PITTSBURGH, May 24 –Patients who had received livers from hepatitis B virus core antibody (HBcAb) positive (indicates prior exposure to hepatitis B) and/or hepatitis C virus (HCV) positive donors had similar graft and patient survival compared to patients who received HBcAb negative or HCV negative livers, according to a study by the University of Pittsburgh's Thomas E. Starzl Transplantation Institute. The results of their findings are being presented today at sixth annual American Transplant Congress, the joint scientific meeting of the American Society of Transplant Surgeons and the American Society of Transplantation at the Washington State Convention & Trade Center in Seattle.
To help alleviate the shortage of organs, there has been an increase in the transplantation of livers obtained from extended criteria donors, such as organs from HBcAb positive and HCV positive donors. In the Pitt study, the researchers conducted a seven-year review of liver transplant recipients who received HBV positive and HCV positive organs between 1997 and 2004. The patients were divided into three groups. Group one consisted of 28 patients that received both HBcAb positive and HCV positive livers; the second group consisted of 58 patients that received HBcAb positive livers; and the third group consisted of 34 patients that received HCV positive livers. Patient and graft survival and recurrence of the HBV and HCV infections were compared between the various groups of patients.
Treatment to prevent recurrent HBV infection consisted of hepatitis B immune globulin and/or lamivudine for groups one and two. The mean follow up for all patients was two years and there were no significant differences between recipients of all groups with respect to age, sex and MELD scores – a liver transplant scoring system which estimates a patient's risk of dying while waiting for the transplant.
Patient and graft survival were the following: Group one, 68 percent and 64 percent respectively; Group two, 76 percent and 65 percent respectively; Group three, 82 percent and 76 percent respectively. Overall, recurrent HBV post-transplantation occurred in four out of 86 patients and no grafts were lost to HBV recurrence. Of those patients who received HCV positive livers, 15 of 62 patients who received HCV positive grafts have died; two deaths were due to HCV graft failure and another two were HCV related. One patient has been re-transplanted for recurrent HCV cirrhosis. While HCV recurrence in groups one and three were universal, the severity of recurrence and response to interferon-based therapy was comparable to HCV patients who received HCV negative livers.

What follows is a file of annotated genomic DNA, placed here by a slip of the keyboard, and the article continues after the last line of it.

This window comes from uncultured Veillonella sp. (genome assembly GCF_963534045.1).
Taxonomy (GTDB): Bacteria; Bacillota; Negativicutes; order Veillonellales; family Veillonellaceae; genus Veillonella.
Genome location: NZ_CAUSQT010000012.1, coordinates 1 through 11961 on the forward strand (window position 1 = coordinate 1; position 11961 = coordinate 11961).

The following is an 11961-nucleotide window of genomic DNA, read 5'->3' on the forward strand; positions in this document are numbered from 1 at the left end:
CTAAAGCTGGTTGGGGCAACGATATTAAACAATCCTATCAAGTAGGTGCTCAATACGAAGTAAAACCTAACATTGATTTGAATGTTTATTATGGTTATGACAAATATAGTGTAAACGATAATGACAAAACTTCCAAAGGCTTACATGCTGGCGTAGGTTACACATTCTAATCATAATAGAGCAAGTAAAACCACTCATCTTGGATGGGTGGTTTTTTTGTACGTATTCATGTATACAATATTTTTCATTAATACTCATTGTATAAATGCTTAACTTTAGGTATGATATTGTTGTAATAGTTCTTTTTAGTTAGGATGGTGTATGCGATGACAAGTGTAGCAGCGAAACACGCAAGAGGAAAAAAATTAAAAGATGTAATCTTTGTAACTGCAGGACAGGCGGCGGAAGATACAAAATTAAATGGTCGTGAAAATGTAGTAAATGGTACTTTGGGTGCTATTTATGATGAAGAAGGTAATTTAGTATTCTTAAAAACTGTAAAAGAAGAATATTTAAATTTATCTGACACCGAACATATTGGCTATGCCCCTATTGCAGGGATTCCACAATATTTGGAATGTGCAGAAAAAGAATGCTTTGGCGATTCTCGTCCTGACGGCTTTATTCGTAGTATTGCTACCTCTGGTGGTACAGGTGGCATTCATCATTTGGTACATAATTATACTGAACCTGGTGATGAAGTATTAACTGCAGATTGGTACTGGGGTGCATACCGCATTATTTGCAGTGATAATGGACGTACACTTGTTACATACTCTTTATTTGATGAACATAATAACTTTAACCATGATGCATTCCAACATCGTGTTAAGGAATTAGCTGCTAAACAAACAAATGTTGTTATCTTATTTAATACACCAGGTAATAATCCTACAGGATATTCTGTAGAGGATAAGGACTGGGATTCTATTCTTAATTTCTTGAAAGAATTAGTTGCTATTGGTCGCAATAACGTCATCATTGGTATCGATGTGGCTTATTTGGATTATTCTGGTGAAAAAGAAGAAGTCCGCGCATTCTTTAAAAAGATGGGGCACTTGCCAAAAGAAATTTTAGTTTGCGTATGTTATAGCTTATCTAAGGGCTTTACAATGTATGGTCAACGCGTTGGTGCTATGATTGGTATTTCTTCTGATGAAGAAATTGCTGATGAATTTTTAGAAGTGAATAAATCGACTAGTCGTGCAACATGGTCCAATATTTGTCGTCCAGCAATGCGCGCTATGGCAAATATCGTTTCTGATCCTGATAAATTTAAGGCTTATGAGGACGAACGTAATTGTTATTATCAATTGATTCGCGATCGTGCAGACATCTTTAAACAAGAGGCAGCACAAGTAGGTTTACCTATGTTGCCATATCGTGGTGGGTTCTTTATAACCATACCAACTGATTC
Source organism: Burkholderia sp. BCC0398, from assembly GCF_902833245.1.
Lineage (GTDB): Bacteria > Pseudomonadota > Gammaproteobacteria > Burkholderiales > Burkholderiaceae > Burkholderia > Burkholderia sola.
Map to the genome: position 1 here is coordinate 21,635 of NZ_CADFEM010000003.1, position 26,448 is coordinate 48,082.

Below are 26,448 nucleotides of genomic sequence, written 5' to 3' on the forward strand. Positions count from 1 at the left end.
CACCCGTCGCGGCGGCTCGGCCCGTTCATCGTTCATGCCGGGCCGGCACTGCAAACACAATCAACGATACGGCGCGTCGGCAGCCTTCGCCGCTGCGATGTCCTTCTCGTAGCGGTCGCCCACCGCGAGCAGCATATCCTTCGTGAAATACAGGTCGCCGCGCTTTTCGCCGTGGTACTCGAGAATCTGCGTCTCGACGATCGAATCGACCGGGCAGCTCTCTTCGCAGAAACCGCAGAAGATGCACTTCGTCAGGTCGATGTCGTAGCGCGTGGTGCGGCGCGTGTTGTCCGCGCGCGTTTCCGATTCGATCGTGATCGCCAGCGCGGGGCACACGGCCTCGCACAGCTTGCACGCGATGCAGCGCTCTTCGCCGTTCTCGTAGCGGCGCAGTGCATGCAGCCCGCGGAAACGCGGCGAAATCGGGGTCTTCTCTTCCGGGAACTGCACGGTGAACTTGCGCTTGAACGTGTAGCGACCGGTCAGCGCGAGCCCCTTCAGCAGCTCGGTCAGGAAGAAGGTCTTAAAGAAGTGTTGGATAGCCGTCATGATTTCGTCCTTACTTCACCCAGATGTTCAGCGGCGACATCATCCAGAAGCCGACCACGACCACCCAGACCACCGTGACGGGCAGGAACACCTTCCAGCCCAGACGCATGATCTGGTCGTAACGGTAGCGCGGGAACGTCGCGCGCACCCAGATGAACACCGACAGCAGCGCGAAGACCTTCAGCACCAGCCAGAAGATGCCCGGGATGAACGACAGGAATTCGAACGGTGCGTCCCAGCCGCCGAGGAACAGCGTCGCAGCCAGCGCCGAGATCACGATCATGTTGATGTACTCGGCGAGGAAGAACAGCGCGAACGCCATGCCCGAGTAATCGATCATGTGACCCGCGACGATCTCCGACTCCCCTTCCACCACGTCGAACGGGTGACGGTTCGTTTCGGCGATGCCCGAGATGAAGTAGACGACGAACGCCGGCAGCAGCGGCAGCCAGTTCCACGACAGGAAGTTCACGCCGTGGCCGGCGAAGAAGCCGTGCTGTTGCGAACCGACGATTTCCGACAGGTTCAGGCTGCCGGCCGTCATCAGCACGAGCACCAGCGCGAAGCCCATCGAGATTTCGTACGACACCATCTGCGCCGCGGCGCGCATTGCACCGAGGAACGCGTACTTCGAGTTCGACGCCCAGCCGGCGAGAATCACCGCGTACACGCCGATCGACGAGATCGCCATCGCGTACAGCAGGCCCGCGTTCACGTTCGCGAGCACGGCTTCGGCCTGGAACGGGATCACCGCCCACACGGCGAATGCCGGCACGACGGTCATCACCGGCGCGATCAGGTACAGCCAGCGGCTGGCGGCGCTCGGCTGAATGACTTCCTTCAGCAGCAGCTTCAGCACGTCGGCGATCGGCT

Michael E. de Vera, M.D., assistant professor of surgery at the University of Pittsburgh's Thomas E. Starzl Transplantation Institute and lead author of the study, concluded based on these research findings that the use of HBV and/or HCV positive livers for organ donation is safe. HBV recurrence is minimal with the use of HBV prophylaxis and HCV recurrence is similar to that of HCV patients who receive HCV negative livers.
"These findings substantiate the practice of transplanting HBcAb positive and/or HCV positive livers. When selected properly for transplantation, these organs are often of good quality, and so long as they are transplanted to the appropriate recipients, long-term results are comparable to patients who receive livers from HBV- or HCV-negative donors. The use of these livers significantly increases the number of organs available for transplantation," according to Amadeo Marcos, M.D., chief, clinical transplantation at the University of Pittsburgh's Thomas E. Starzl Transplantation Institute.
Source: Eurekalert & othersLast reviewed: By John M. Grohol, Psy.D. on 21 Feb 2009
Published on PsychCentral.com. All rights reserved.
The willingness to accept responsibility for one's own life is the source from which self-respect springs.
-- Joan Didion